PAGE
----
Key players escape scrutiny after investigation into the UK’s role in rendition and torture is halted

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The government has prematurely halted a major investigation into the UK’s role in extraordinary rendition and torture.

British Parliament’s Intelligence and Security Committee (ISC) has published two reports, resulting from the investigation: Detainee Mistreatment and Rendition: 2001 – 2010 [pdf] and Detainee Mistreatment and Rendition: Current Issues [pdf].

But further investigations were suspended after the committee was denied access to certain ‘officers’.


On 28 June, the day both reports were published, ISC chair Dominic Grieve MP issued the following statement:

I find it unacceptable that the Government has briefed the media on our reports before they are published. These are not the Government’s reports to trail or leak as they wish. The Government is, exceptionally, given sight of the reports ahead of publication so that they can check there is nothing in them which would harm UK national security. The draft reports should have been kept on an exceptionally tight distribution within Government. It appears that that procedure has been abused in order to leak details of the reports, so as to draw the sting on Thursday.

In a separate press release, the ISC added [pdf]:

By 2017, we had reached the point in our Inquiry where we had covered the breadth of the issues but wished to examine certain  matters in greater detail: in order to do so we needed to hear from the officers who were involved at the time. The government has denied us access to those individuals. The Committee has therefore concluded – reluctantly – that it must draw a line under the inquiry.

Read on...

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Rendition flights

A 2007 European Parliament report expressed “serious concern” about 170 stopovers made by CIA-operated aircraft at UK airports, which came from or were bound for countries linked with extraordinary rendition circuits and the transfer of detainees.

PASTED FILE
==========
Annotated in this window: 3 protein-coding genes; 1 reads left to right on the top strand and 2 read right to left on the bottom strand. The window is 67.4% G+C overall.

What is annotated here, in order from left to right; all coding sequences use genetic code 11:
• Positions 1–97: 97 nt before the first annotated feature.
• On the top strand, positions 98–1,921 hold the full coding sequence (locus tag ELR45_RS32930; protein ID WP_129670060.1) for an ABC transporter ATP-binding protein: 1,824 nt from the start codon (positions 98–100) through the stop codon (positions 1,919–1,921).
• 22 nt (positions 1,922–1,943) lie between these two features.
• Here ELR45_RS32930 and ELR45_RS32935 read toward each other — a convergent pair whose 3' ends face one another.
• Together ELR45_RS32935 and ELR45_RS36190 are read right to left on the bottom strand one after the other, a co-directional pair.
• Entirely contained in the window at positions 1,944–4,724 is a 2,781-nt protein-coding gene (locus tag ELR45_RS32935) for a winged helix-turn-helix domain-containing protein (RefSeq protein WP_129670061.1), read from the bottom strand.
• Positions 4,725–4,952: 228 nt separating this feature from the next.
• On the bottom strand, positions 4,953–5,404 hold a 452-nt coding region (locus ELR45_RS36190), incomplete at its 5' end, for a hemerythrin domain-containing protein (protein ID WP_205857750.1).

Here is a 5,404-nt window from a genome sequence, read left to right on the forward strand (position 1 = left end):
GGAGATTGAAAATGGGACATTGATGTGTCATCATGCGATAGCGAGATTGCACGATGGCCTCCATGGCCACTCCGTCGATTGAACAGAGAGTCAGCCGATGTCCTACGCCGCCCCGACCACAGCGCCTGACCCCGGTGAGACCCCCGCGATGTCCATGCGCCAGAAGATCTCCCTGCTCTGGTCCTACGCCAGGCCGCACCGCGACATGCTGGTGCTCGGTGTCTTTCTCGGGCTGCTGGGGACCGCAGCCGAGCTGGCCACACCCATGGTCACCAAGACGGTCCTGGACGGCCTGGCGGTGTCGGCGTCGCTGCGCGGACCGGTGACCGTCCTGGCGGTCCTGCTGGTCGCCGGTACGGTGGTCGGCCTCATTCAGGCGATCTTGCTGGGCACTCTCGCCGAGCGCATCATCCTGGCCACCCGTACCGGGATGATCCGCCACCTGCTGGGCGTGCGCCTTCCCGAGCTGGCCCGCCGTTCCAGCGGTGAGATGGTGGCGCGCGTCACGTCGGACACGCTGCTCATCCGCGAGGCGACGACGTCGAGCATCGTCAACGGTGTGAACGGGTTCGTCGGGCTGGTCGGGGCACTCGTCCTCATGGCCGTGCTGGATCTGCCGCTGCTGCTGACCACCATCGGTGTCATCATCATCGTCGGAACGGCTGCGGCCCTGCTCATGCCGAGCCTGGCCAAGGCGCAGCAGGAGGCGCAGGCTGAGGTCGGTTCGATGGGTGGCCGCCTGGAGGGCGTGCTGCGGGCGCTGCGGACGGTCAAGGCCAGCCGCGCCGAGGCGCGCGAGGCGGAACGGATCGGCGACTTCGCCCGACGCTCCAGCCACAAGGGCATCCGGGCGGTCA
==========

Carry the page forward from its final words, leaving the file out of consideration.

In the Current Issues report the ISC concluded [pdf, p84] that:

The FCO’s position that the UK is absolved from complicity in permitting transit or refuelling of a possible rendition flight, because it has no knowledge of what the aircraft has done or is doing, is not acceptable.

The main report identified [pdf, p89-90] several early cases of rendition.  And it also provided a number of case studies, showing how the UK financed [pdf, p92-93], facilitated [pdf, p94-95], endorsed pdf, p102-105], provided intelligence [pdf, p105-110], or failed to intervene to prevent renditions [pdf, p110-111].

Data compiled by The Rendition Project lists almost 400 incidents of alleged rendition flights [pdf] using UK airspace. The Rendition Project also identified [pdf, p34-41] planes used in rendition flights and the take-off and landing airports, including several UK airports.

“Woefully inadequate”

With regard to the use of Diego Garcia (British Indian Ocean Territory), the main ISC report states [pdf, p102]:

There is no evidence that any US rendition flight transited the UK with a detainee on board, although two detainees are now known to have transited through the British Overseas Territory of Diego Garcia. The Committee has seen nothing in the primary evidence to indicate that detainees have ever been held on Diego Garcia. We note, however, that the records available are patchy and cannot be relied on, and that the policy on recording flights was woefully inadequate.